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  • ROV PROGRAM TEAM MANUAL Underwater Robotics for High School Students

    2010 Eastern Edge Robotics December 2010

    Contents 1. MISSION or SCOPE ................................................................................................ 1

    Building Your ROV ................................................................................................... 1 2. TYPES OF ROBOTS ............................................................................................... 2 3. PERFORMANCE SPECIFICATIONS ...................................................................... 2 4. DESIGN SPECIFICATIONS .................................................................................... 4 5. RESEARCH ............................................................................................................. 5 6. DESIGN ................................................................................................................... 8 7. THE AQUATIC ENVIRONMENT ........................................................................... 10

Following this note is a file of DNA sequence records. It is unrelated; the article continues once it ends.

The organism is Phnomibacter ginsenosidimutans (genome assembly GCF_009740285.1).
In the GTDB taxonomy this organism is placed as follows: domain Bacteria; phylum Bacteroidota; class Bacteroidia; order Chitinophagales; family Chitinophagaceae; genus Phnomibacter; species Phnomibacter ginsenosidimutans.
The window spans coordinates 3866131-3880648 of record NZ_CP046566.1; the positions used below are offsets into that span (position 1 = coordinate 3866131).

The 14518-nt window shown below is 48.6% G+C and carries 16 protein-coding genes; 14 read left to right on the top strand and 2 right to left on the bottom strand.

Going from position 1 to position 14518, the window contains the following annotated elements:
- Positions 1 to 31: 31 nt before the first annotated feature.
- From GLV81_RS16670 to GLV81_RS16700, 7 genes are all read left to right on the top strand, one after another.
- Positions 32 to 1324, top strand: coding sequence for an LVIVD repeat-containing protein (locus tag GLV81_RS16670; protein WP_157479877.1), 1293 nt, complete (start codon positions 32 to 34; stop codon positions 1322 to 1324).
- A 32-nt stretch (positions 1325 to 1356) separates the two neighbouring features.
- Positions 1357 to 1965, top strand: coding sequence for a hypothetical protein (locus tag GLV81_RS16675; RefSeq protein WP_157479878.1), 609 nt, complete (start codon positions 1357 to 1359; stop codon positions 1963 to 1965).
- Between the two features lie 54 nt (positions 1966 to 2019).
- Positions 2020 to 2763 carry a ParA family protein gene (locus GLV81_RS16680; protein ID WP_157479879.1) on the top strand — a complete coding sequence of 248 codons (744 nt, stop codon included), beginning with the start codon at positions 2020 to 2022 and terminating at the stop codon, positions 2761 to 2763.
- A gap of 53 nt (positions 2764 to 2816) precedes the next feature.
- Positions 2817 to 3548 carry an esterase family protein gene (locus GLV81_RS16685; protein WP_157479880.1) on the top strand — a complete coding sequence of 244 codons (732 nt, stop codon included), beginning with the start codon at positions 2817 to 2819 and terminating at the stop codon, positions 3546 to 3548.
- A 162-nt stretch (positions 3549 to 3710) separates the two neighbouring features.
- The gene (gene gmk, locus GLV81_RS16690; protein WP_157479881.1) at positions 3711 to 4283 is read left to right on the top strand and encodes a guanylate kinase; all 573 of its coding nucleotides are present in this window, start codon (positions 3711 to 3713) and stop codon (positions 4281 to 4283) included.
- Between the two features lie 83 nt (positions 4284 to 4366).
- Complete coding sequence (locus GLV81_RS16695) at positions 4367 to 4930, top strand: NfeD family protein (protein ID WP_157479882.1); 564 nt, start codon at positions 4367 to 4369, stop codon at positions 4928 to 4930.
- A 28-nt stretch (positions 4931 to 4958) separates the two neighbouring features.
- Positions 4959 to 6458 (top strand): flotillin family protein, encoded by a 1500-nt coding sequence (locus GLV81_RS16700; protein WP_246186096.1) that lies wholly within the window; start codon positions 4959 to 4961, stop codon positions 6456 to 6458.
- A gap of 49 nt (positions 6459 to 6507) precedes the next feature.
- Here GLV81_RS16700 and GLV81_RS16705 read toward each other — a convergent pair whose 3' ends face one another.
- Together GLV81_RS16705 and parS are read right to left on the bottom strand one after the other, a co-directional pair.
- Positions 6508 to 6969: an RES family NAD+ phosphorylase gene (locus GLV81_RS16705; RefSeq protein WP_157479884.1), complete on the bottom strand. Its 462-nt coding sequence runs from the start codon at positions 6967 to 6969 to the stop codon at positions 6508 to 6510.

7.1 The Aquatic Environment Pressure .............................................................. 10 Pressure & Depth ................................................................................................... 11

    7.2 The Aquatic Environment - Buoyancy .............................................................. 12 7.3 Aquatic Environment Density ........................................................................ 15 7.4 Aquatic Environment Conductivity................................................................. 16 7.5 Aquatic Environment Electromagnetic barrier and Thermal effects .............. 17

    8. BASIC ENGINEERING PRINCIPLES: ................................................................... 18 8.1 Ask the right questions: .................................................................................... 18 8.2 The Many Heads Principle: .............................................................................. 18